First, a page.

Mod
Taylor-RO

Re: Cutting ties with emotionally abusive relatives

Hi @Heidot,

I am sorry that you can relate to this topic but also want to thank you for sharing your experience. It can be really comforting to know that others have struggled with the same thing. I like your idea of teaching your kids about healthy respectful relationships, noting that family does not get any exclusions from this. I also really appreciate how you are still able to show kindness towards your father and have taught your children to do the same. This can be easier said than done and I am sure it took you some time to get there but it sounds like you have been able to work through this. Do your children have any contact with your father?

If you feel comfortable answering.. what tips would you give to other people facing a similar situation? How were you able to adapt this view of kindness and healthy boundaries despite the difficulty of cutting off a family member? Did you have any supports? Heart

Again, thank you.
Casual scribe
Heidot

Re: Cutting ties with emotionally abusive relatives

Ok/ interesting questions.
1. Tips- setting your boundary with your parent is really hard, but super important. Worse than quitting smoking is quitting parents! I tried about 7 times in my life to walk away. So, tip is to keep at it. You actually know what is right for you.
Tip 2. You may have to be your own strongest advocate. My siblings did not, and still do not, support my decision to step back. You can imagine the recrimination. My tip- find your rationale for stepping back- for me…as I didn’t choose my parents, and because they chose to parent the way they want led rather than parent the kid they had, and as I now know they cannot help me with out punishing me first, they can never be a good influence on me- or my kids. That is the line I hold and keep restating to myself and to whoever needs to hear it.
Tip 3- make it a compromise you can genuinely live with. My dad is not allowed to contact me except during business hours, and only about his healthcare. I made this clear to him. I remind myself that a case worker does not take calls out of hours about their personal life from their clients- so that is how I keep the conversations with my dad- infrequent, kind and helpful but impersonal. If he starts in, then I just say I have a meeting and I have to go. Always a good get out- which you can only do in business hours!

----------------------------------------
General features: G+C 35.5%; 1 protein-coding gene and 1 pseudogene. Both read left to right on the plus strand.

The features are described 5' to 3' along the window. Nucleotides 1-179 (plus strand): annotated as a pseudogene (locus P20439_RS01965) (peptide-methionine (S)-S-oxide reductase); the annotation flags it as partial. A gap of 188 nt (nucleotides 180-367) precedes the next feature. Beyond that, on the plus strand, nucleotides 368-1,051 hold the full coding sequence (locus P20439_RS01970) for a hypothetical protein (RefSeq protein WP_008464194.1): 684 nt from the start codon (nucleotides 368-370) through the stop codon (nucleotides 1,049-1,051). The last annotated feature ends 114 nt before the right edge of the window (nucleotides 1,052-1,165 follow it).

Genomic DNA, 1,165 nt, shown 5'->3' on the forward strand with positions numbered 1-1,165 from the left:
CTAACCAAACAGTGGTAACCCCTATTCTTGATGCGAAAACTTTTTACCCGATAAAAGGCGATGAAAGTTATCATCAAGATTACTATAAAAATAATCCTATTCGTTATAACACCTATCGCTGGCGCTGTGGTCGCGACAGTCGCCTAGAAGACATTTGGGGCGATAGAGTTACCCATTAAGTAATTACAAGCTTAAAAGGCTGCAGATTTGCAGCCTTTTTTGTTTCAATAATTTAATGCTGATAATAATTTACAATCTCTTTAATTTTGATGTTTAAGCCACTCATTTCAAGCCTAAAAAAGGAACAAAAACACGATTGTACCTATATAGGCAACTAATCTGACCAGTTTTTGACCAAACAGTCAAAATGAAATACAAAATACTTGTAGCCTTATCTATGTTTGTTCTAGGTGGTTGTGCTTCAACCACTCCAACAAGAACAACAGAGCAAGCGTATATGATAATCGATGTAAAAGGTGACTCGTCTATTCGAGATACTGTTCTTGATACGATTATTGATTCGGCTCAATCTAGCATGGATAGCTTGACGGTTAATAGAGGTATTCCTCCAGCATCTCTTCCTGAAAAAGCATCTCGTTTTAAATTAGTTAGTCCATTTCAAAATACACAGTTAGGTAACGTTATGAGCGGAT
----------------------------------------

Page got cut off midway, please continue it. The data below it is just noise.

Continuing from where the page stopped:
My position took a while to establish- and was suggested to me by a wiser and older friend. My kids are delighted- they can’t stand him anyway, but they are able to see and accept that my dad needs my help- and I can do that but only on my terms.
So far, so good, and it’s been 18 months. In the nicest possible way, if he died tomorrow I would have no regrets- I feel comfortable about my choice. And really, that says it all!
Mod
Taylor-RO

Re: Cutting ties with emotionally abusive relatives

Hi @Heidot,

Thank you so much for sharing your tips! Your advice about finding your own rationale, keeping at it and making a compromise you are happy with is very helpful and insightful. As you know, boundary setting can take a lot of effort and time - making it a journey rather than a simple process. I also like what you mentioned about the influence of other people. You are so right, others might add their opinion, but at the end of the day, it is your decision. It is so important to back yourself, even though it can be difficult at times especially if you are going against the grain, so to speak. What you mentioned about feeling comfortable about your choice really does say it all as this is the most important part of any decision making Smiley Happy